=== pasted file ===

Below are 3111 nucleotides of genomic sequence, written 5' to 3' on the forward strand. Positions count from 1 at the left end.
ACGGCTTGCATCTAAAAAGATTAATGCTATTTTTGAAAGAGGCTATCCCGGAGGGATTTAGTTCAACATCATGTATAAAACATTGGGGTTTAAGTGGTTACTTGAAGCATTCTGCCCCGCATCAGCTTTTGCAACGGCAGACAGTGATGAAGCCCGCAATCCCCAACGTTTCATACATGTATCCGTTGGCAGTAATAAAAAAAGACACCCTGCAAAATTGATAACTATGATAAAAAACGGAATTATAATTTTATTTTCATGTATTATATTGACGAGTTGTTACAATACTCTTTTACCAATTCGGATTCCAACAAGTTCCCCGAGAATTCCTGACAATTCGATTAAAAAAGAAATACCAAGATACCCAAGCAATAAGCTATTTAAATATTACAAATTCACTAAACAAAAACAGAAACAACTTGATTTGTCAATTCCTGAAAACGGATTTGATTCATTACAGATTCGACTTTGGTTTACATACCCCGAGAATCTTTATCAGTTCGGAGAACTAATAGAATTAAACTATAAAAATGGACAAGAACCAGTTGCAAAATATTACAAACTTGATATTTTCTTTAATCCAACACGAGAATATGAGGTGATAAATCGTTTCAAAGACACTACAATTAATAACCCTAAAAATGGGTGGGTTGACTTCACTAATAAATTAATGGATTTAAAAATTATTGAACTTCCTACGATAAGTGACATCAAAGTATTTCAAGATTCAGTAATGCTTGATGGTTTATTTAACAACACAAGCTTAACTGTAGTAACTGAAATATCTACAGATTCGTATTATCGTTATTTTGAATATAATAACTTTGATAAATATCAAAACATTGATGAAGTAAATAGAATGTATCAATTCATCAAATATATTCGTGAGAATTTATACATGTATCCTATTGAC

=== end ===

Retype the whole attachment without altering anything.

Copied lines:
Below are 3111 nucleotides of genomic sequence, written 5' to 3' on the forward strand. Positions count from 1 at the left end.
ACGGCTTGCATCTAAAAAGATTAATGCTATTTTTGAAAGAGGCTATCCCGGAGGGATTTAGTTCAACATCATGTATAAAACATTGGGGTTTAAGTGGTTACTTGAAGCATTCTGCCCCGCATCAGCTTTTGCAACGGCAGACAGTGATGAAGCCCGCAATCCCCAACGTTTCATACATGTATCCGTTGGCAGTAATAAAAAAAGACACCCTGCAAAATTGATAACTATGATAAAAAACGGAATTATAATTTTATTTTCATGTATTATATTGACGAGTTGTTACAATACTCTTTTACCAATTCGGATTCCAACAAGTTCCCCGAGAATTCCTGACAATTCGATTAAAAAAGAAATACCAAGATACCCAAGCAATAAGCTATTTAAATATTACAAATTCACTAAACAAAAACAGAAACAACTTGATTTGTCAATTCCTGAAAACGGATTTGATTCATTACAGATTCGACTTTGGTTTACATACCCCGAGAATCTTTATCAGTTCGGAGAACTAATAGAATTAAACTATAAAAATGGACAAGAACCAGTTGCAAAATATTACAAACTTGATATTTTCTTTAATCCAACACGAGAATATGAGGTGATAAATCGTTTCAAAGACACTACAATTAATAACCCTAAAAATGGGTGGGTTGACTTCACTAATAAATTAATGGATTTAAAAATTATTGAACTTCCTACGATAAGTGACATCAAAGTATTTCAAGATTCAGTAATGCTTGATGGTTTATTTAACAACACAAGCTTAACTGTAGTAACTGAAATATCTACAGATTCGTATTATCGTTATTTTGAATATAATAACTTTGATAAATATCAAAACATTGATGAAGTAAATAGAATGTATCAATTCATCAAATATATTCGTGAGAATTTATACATGTATCCTATTGAC